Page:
Chipmakers doubled lobbying spending in CHIPS Act push
Intel Corp. and Micron Technology hiked their lobbying spending to record levels as they pushed Congress to approve billions of dollars in new subsidies.
The CHIPS and Science Act, signed into law in August, provides chipmakers with $78 billion in grants and tax breaks to manufacture semiconductors in the U.S. in an effort to lessen the nation’s dependence on foreign-made microchips.
Intel Corp. spent $2 million to deploy lobbyists to Capitol Hill, the Pentagon, Commerce Department and President Biden’s office in the third quarter of 2022, according to a report filed with Congress.
That’s roughly double the sum Intel spent during the same period last year. The company deployed multiple lobbyists who previously worked for Senate Majority Leader Charles Schumer (D-N.Y.).
Micron Technology shelled out $1.3 million on lobbying in the third quarter, a year-over-year increase of 155 percent. The company contracted with lobbyists who previously served as top aides to Biden and Speaker Nancy Pelosi (D-Calif.).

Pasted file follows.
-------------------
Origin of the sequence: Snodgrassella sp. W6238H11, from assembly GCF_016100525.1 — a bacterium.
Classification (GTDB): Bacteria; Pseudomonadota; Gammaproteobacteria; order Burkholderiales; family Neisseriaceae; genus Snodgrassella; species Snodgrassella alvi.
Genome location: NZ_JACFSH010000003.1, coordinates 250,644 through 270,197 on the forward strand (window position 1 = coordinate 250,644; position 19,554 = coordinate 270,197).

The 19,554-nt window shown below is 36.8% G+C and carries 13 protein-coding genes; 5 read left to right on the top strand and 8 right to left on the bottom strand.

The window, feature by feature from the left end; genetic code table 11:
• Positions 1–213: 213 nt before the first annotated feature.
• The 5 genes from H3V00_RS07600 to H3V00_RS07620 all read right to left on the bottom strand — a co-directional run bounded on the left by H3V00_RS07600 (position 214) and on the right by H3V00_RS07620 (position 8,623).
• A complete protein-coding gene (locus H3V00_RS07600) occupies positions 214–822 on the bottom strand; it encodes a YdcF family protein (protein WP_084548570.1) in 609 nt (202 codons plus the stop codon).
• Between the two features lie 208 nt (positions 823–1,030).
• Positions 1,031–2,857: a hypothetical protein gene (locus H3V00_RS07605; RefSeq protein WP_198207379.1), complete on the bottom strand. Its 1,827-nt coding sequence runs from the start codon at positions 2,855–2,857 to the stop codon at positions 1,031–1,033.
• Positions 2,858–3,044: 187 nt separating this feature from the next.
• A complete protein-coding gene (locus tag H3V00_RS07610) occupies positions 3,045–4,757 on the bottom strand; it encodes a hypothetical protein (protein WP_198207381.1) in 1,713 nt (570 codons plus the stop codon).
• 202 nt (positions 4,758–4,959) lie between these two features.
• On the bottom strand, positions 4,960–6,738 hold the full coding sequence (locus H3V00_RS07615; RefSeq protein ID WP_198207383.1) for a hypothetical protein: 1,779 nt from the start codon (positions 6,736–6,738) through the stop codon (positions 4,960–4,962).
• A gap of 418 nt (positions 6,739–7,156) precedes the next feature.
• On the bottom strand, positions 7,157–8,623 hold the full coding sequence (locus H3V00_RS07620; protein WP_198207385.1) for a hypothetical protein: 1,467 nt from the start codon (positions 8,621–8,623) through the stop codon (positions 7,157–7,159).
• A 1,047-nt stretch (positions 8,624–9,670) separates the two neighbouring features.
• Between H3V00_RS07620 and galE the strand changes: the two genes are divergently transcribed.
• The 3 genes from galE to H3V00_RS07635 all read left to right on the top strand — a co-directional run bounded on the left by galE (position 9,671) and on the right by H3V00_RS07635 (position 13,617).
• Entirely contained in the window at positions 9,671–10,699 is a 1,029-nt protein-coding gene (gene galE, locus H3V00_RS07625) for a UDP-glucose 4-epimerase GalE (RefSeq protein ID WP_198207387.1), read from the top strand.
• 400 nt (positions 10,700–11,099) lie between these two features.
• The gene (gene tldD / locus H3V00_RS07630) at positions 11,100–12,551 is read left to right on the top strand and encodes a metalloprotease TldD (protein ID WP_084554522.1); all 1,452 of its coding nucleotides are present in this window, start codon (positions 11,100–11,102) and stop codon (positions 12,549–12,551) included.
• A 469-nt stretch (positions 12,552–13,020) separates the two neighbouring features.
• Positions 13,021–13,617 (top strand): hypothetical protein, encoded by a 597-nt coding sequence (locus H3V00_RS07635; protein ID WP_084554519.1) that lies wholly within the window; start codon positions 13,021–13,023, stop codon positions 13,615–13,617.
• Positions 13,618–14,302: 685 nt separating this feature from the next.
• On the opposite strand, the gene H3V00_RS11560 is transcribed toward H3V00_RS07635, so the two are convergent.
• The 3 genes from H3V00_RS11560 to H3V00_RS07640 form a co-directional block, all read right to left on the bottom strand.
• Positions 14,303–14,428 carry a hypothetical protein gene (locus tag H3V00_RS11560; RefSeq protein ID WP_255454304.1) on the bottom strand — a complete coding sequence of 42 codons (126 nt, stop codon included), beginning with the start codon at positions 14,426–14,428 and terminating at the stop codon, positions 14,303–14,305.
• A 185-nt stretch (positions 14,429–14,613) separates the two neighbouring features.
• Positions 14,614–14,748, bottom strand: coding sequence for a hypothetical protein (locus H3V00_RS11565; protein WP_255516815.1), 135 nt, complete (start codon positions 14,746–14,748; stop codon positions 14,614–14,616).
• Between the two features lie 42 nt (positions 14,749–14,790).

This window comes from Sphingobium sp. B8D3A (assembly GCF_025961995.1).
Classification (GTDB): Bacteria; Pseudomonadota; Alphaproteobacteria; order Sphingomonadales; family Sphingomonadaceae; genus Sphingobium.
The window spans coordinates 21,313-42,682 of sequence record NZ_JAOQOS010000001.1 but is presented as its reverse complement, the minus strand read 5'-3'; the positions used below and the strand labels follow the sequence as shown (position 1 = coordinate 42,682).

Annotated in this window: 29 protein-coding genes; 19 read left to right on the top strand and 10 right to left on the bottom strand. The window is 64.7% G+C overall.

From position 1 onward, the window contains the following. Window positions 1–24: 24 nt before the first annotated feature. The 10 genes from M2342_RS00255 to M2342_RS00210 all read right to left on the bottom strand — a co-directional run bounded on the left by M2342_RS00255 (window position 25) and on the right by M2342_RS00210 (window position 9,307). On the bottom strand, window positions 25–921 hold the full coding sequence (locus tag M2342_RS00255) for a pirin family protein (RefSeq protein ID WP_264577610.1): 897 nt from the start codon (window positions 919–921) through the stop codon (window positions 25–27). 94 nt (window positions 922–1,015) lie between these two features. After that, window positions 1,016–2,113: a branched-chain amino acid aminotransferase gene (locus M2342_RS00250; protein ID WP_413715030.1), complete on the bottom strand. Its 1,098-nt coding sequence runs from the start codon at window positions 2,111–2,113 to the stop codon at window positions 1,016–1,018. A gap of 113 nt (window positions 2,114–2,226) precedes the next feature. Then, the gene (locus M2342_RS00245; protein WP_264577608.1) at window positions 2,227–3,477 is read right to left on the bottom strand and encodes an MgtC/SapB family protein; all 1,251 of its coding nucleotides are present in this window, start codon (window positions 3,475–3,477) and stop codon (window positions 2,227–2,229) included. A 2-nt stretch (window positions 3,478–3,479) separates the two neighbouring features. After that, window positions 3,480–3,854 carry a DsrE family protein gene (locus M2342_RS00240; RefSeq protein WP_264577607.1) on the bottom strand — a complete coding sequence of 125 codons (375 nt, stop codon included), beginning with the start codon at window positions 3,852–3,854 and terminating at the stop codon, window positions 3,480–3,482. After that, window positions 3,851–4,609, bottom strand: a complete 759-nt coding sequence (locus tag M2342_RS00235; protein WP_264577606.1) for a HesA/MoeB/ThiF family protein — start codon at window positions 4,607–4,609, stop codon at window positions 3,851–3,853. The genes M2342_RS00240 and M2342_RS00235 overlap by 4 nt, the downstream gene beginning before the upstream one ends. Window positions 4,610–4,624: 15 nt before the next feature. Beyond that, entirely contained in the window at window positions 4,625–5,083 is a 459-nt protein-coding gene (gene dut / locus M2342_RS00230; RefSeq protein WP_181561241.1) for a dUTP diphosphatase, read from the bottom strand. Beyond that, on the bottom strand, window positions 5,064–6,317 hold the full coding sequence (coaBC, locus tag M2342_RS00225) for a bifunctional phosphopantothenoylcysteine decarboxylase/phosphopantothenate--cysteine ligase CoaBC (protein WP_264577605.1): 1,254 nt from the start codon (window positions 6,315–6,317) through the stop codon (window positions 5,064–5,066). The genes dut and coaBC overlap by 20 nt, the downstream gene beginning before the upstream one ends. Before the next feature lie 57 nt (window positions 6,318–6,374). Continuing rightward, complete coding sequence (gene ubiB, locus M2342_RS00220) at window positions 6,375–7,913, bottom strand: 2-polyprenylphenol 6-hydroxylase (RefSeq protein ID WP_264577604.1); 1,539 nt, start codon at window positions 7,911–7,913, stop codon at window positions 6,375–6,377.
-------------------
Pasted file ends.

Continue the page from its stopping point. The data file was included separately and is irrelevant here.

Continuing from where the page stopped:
The leading chipmakers warned lawmakers that they would cancel planned manufacturing facilities in the U.S. if Congress didn’t pass the bill before the August recess.
“Do you want those investments in the U.S., or do we simply lack competitiveness to do that here that we need to go to Europe or Asia for those?” Intel CEO Patrick Gelsinger said on CNBC’s “Squawk Box” prior to the bill’s passage.
Intel earlier this year said it would build a $20 billion chipmaking facility in Columbus, Ohio. Micron recently announced plans to invest up to $100 billion over the next two decades to build a semiconductor factory in upstate New York.
Micron CEO Sanjay Mehrotra said that the investment would strengthen “U.S. technology leadership as well as economic and national security, driving American innovation and competitiveness for decades to come.”
Semiconductor companies in recent decades outsourced microchip production to Taiwan, South Korea and China, prompting concerns that the U.S. could eventually lose access to chips that are used in everything from appliances to military weapons.